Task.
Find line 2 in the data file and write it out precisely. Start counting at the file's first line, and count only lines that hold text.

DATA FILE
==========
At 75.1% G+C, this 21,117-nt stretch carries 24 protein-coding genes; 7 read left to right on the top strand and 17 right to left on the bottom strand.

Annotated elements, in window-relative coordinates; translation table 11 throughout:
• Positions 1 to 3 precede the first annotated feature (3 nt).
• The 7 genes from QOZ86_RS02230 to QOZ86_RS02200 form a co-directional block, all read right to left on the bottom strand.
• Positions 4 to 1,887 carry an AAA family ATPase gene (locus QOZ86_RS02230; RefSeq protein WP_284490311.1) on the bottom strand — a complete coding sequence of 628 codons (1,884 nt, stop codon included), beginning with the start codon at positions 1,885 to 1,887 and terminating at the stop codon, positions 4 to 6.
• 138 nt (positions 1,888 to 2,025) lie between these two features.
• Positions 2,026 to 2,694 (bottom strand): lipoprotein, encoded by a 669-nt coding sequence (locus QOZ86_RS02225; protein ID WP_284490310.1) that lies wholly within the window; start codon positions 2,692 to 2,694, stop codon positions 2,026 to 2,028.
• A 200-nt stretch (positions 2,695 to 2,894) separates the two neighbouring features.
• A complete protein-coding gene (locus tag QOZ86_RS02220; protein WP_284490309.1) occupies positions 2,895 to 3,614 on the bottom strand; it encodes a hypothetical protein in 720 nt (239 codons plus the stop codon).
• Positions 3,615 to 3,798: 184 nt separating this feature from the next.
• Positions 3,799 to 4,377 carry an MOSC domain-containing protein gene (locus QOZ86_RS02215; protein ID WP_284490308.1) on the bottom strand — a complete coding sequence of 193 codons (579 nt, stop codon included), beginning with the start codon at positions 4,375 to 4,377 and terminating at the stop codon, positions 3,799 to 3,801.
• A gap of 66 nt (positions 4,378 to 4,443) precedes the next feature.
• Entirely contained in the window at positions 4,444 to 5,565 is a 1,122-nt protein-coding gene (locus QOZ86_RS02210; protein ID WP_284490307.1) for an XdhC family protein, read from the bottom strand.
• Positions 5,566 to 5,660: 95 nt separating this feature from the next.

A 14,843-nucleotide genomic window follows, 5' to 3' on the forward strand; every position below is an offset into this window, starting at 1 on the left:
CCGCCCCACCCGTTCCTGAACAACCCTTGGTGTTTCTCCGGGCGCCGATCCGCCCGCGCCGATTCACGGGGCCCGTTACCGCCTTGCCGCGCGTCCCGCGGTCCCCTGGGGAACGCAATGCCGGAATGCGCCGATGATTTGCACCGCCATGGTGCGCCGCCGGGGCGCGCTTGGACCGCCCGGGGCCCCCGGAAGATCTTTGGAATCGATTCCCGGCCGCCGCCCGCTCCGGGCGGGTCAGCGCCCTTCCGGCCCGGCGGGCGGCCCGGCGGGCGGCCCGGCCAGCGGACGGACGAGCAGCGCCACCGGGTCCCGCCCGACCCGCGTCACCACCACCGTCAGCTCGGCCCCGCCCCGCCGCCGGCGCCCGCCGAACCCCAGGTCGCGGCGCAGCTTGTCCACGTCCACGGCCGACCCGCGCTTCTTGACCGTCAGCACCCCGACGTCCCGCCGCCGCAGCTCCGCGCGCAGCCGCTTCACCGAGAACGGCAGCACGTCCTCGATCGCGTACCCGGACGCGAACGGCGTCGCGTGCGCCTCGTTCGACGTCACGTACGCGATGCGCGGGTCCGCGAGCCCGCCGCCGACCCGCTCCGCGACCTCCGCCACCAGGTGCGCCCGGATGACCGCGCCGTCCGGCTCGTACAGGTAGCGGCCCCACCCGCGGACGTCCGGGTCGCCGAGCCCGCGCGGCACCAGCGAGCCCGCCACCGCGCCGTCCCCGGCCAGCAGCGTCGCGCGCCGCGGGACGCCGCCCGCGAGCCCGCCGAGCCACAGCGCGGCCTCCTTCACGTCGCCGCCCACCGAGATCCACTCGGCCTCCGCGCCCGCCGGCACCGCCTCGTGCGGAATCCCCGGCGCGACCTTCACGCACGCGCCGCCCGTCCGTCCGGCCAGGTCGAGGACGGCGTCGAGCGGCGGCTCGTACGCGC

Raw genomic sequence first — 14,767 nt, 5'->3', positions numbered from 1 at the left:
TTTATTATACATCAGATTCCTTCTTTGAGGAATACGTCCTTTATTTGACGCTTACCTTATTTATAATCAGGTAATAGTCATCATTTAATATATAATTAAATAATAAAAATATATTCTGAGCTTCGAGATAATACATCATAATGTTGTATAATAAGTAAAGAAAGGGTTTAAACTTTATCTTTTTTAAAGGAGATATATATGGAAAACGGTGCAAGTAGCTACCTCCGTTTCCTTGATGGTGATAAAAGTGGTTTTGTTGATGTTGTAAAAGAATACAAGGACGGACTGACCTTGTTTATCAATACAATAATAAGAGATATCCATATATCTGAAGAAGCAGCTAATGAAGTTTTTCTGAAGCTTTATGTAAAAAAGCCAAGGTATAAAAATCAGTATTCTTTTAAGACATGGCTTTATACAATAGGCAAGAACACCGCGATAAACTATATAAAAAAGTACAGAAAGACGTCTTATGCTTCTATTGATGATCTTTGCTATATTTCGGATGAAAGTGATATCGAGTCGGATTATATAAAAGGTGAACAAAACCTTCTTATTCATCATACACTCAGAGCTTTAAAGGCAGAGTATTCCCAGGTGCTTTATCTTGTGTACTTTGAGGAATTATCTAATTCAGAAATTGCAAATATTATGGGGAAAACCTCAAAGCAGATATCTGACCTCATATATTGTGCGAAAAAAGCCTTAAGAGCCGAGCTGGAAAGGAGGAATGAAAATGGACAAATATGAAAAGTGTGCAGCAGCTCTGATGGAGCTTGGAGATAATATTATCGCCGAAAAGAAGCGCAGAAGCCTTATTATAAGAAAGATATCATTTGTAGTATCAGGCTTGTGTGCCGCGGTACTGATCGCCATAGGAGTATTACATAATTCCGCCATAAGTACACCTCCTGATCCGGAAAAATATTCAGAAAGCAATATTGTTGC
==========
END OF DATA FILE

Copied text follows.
Annotated elements, in window-relative coordinates; translation table 11 throughout: